The Council has before it the report of the Secretary-General on mainstreaming a gender perspective into all policies and programmes of the United Nations system, (E/2007/64), providing a summary of progress made so far in building capacities of staff of the United Nations system in gender mainstreaming and highlights the related challenges. The review of implementation of resolution 2006/36, conducted by the Office of the Special Adviser on Gender Issues and Advancement of Women, revealed that, while progress has been made in capacity-building by United Nations entities, there is considerable variation among United Nations entities with regard to efforts to strengthen gender mainstreaming capacities systematically. A gap remains between understanding of basic gender mainstreaming concepts and the actual day-to-day work of staff. Enhanced concerted efforts are needed to build individual and organizational capacity for gender mainstreaming.
The Council has before it the report of the Secretary-General on implementation of the Declaration on the Granting of Independence to Colonial Countries and Peoples by the specialized agencies and the international institutions associated with the United Nations (A/62/65), which contains a list of specialized agencies and international institutions associated with the United Nations to which the provisions of the resolution apply and whose attention the Secretary-General drew to the resolution.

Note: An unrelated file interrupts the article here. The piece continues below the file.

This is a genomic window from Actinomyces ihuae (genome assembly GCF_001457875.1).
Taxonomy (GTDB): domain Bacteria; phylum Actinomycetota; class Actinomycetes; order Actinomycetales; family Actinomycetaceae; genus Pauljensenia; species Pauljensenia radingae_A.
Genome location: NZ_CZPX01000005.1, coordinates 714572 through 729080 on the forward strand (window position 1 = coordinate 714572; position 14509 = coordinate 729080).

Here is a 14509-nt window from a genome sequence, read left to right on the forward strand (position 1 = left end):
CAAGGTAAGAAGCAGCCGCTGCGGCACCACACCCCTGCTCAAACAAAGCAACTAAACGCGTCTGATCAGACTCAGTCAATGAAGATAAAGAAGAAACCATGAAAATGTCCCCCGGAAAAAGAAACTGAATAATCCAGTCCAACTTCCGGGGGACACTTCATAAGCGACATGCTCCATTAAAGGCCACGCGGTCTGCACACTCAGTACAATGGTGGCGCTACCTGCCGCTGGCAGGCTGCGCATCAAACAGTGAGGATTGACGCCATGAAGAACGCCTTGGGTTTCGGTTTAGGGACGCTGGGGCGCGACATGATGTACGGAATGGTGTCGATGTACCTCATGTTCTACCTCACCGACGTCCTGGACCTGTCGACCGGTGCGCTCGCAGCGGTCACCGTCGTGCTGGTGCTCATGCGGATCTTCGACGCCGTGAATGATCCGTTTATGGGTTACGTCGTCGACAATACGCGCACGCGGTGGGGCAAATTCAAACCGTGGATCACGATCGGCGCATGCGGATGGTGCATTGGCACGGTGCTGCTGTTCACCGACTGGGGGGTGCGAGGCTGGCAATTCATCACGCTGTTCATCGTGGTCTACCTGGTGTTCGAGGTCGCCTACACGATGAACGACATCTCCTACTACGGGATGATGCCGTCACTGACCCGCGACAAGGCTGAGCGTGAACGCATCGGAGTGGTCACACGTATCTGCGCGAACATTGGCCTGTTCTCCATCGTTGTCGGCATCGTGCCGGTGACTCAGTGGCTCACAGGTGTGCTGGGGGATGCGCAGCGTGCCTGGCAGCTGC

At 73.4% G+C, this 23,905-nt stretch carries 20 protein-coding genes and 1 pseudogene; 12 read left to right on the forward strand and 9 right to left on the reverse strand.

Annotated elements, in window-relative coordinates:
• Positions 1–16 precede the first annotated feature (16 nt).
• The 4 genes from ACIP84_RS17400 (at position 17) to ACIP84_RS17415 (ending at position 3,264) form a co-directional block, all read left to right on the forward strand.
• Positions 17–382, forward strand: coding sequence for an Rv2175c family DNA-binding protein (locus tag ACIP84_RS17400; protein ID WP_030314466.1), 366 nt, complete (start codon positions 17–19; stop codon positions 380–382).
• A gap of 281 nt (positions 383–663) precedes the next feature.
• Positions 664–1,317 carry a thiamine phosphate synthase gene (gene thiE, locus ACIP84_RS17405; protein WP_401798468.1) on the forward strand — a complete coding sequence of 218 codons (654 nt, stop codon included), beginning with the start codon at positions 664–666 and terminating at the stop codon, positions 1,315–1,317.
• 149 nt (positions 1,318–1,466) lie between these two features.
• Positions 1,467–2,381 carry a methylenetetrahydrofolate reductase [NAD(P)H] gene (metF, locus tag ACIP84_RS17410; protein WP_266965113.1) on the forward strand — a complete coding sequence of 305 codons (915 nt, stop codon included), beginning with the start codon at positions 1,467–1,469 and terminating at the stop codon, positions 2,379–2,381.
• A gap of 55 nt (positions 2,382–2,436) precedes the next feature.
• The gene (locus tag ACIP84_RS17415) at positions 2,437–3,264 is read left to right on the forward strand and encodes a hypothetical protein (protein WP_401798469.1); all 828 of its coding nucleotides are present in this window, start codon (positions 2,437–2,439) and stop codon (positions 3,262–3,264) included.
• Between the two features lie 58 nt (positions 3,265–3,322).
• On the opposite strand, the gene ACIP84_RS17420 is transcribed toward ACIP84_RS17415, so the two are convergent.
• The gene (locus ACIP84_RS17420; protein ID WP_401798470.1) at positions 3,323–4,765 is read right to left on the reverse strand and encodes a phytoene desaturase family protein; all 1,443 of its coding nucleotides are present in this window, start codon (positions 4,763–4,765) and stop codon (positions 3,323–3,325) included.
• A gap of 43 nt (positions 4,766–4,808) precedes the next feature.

The Council has before it the report of the Secretary-General on assistance to the Palestinian People (A/62/82-E/2007/66), which says, during the reporting period (May 2006-April 2007), the Palestinian economy suffered a significant decline and the socio-economic and humanitarian conditions of the population worsened. Many donors reviewed their assistance policy to the Palestinian Authority, in the context of the three principles spelled out by the Middle East Quartet in January 2006. At the same time, the Government of Israel continued to withhold the payment of the tax revenues it collects on behalf of the Palestinian Authority, with the exception of one transfer early in 2007. As a result, and despite increased levels of aid, the Palestinian Authority has been facing a worsening fiscal crisis, which has exacerbated the already precarious situation in the Occupied Palestinian Territory.
A note by the Secretary-General (E/2007/75) entitled results of the thirty-seventh and thirty-eighth sessions of the Committee on the Elimination of Discrimination against Women, sets out the results, including decisions taken, of the thirty-seventh and thirty-eighth sessions of the Committee on the Elimination of Discrimination against Women, which were held in New York from 15 January to 2 February 2007 and from 14 May to 1 June 2007, respectively. The Committee’s annual report, covering its thirty-seventh, thirty-eighth and thirty-ninth sessions (A/62/38), will be submitted to the General Assembly at its sixty-second session.